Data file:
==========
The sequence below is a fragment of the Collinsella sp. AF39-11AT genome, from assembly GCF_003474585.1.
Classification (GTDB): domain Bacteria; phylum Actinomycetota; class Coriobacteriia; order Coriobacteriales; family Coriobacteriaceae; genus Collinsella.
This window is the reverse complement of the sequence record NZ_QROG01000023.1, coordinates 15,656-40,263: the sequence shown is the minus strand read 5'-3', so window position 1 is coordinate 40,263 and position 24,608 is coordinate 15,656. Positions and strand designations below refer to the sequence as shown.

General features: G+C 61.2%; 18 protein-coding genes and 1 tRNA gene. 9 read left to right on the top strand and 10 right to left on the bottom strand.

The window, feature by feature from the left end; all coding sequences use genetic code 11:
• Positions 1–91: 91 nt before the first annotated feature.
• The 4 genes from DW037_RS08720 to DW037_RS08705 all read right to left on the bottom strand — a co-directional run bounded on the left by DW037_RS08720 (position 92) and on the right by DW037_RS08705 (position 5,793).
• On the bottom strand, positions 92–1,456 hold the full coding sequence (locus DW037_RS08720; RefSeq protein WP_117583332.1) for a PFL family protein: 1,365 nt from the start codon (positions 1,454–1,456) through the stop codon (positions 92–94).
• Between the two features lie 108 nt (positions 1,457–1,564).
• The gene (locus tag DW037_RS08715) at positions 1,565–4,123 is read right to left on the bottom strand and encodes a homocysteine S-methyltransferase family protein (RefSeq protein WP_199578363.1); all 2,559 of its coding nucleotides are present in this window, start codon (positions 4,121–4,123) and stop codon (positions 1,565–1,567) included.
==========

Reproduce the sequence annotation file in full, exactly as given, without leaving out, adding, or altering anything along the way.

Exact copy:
The sequence below is a fragment of the Collinsella sp. AF39-11AT genome, from assembly GCF_003474585.1.
Classification (GTDB): domain Bacteria; phylum Actinomycetota; class Coriobacteriia; order Coriobacteriales; family Coriobacteriaceae; genus Collinsella.
This window is the reverse complement of the sequence record NZ_QROG01000023.1, coordinates 15,656-40,263: the sequence shown is the minus strand read 5'-3', so window position 1 is coordinate 40,263 and position 24,608 is coordinate 15,656. Positions and strand designations below refer to the sequence as shown.

General features: G+C 61.2%; 18 protein-coding genes and 1 tRNA gene. 9 read left to right on the top strand and 10 right to left on the bottom strand.

The window, feature by feature from the left end; all coding sequences use genetic code 11:
• Positions 1–91: 91 nt before the first annotated feature.
• The 4 genes from DW037_RS08720 to DW037_RS08705 all read right to left on the bottom strand — a co-directional run bounded on the left by DW037_RS08720 (position 92) and on the right by DW037_RS08705 (position 5,793).
• On the bottom strand, positions 92–1,456 hold the full coding sequence (locus DW037_RS08720; RefSeq protein WP_117583332.1) for a PFL family protein: 1,365 nt from the start codon (positions 1,454–1,456) through the stop codon (positions 92–94).
• Between the two features lie 108 nt (positions 1,457–1,564).
• The gene (locus tag DW037_RS08715) at positions 1,565–4,123 is read right to left on the bottom strand and encodes a homocysteine S-methyltransferase family protein (RefSeq protein WP_199578363.1); all 2,559 of its coding nucleotides are present in this window, start codon (positions 4,121–4,123) and stop codon (positions 1,565–1,567) included.